News | 21 October 2020
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Learning to love tarantulas and scorpions

Thankfully, tarantulas can’t jump. Which means they can’t jump from the table we’re sitting at and land right on our faces.

Dave Laux holds Rosie the tarantula.
Dave Laux holds Rosie the tarantula.

If you’ve seen Home Alone you’ll know the face is a particularly unpleasant place for a massive spider to be.

So it’s nice to hear they generally move very slowly and certainly don’t leap about.

Because right there in front of us is a tarantula, and it’s bigger than you’d imagine, crawling around on the table just an arm’s length away.

But it’s also so much more beautiful than you’d expect, and with a name like Rosie, it’s bizarre how quickly your heart can soften towards the infamous furry fellows.

We’re at Minibeasts, Wellington Zoo’s newest behind the scenes experience, where you get to see a host of creatures up close and learn all about how they live and what makes them tick.

We learn that the lovely Rosie is a Chilean Rose tarantula, for example.

We learn that the Home Alone spider was a Mexican Red Knee tarantula.

We learn that the closer you get, the more pleasant – and much less scary – tarantulas and scorpions become.

We learn all this from Dave Laux, Team Manager Reptiles and Invertebrates, and self-confessed ectotherm nerd.

Dave is hugely passionate and knowledgeable about every specimen in the Zoo’s Hero HQ facility, and had a fascinating answer to every question we asked.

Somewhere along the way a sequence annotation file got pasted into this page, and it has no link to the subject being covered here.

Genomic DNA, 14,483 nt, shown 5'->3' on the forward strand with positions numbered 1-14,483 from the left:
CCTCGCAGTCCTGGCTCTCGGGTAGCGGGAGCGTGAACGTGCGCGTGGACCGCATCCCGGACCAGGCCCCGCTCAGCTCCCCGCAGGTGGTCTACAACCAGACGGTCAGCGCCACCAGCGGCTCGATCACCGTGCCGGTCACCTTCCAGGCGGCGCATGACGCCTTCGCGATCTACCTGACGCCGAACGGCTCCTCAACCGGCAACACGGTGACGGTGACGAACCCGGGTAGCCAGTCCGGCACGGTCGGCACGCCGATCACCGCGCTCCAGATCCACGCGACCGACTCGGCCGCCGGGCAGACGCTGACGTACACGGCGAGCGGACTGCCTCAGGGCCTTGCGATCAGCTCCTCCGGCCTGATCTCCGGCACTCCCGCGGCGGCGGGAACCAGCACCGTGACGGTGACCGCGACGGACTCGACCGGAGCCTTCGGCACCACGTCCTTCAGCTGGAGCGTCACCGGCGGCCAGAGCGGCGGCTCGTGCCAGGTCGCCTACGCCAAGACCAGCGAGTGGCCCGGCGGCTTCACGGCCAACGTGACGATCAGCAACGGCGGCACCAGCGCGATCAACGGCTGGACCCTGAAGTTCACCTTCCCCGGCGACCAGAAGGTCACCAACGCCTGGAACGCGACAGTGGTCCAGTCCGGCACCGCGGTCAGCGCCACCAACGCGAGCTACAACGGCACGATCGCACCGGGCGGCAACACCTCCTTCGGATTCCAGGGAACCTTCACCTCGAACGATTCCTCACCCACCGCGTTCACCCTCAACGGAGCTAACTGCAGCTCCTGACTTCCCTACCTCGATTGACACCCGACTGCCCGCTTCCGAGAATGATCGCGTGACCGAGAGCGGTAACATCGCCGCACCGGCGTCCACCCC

And he doesn’t muck around either.

One minute he’s telling us where to put our bags, the next he’s holding a whopping great scorpion called Nesbit (who also can’t jump).

After Nesbit we’re shown the African giant millipede (quietly graceful), a pair of giant stick insects (quietly mating).

But it’s the tarantulas that demand our attention, and along with the Chilean, Mexican and Goliath bird-eating varieties, we see Brazilian Black and Andean Striped-Knee specimens.

Not all are as cute as Rosie, truth be told, and it was something of a relief that Dave didn’t get one of the Goliaths out of its home.

Apparently they’re more defensive and quick to aggression. Hmmm...

The Minibeasts experience costs $99 per person, with 10 percent of the proceeds going to help save wildlife and wild places through the Zoo’s conservation fund.

But it is inspirational and eye-opening, and educational, and a little bit terrifying. And while you can’t touch the creatures, you certainly get close enough.

In short, it’s brilliant.

By the end you’ll have a new appreciation of a few aptly named Minibeasts, including of course the strangely beautiful tarantulas.

But you may still squirm in your seat watching Home Alone this Christmas.

Minibeast sessions are held at 2.30pm on Fridays, Saturdays and Sundays. Tickets are $99.00 per person, including Zoo entry, with a 10% discount for Zoo Crew members.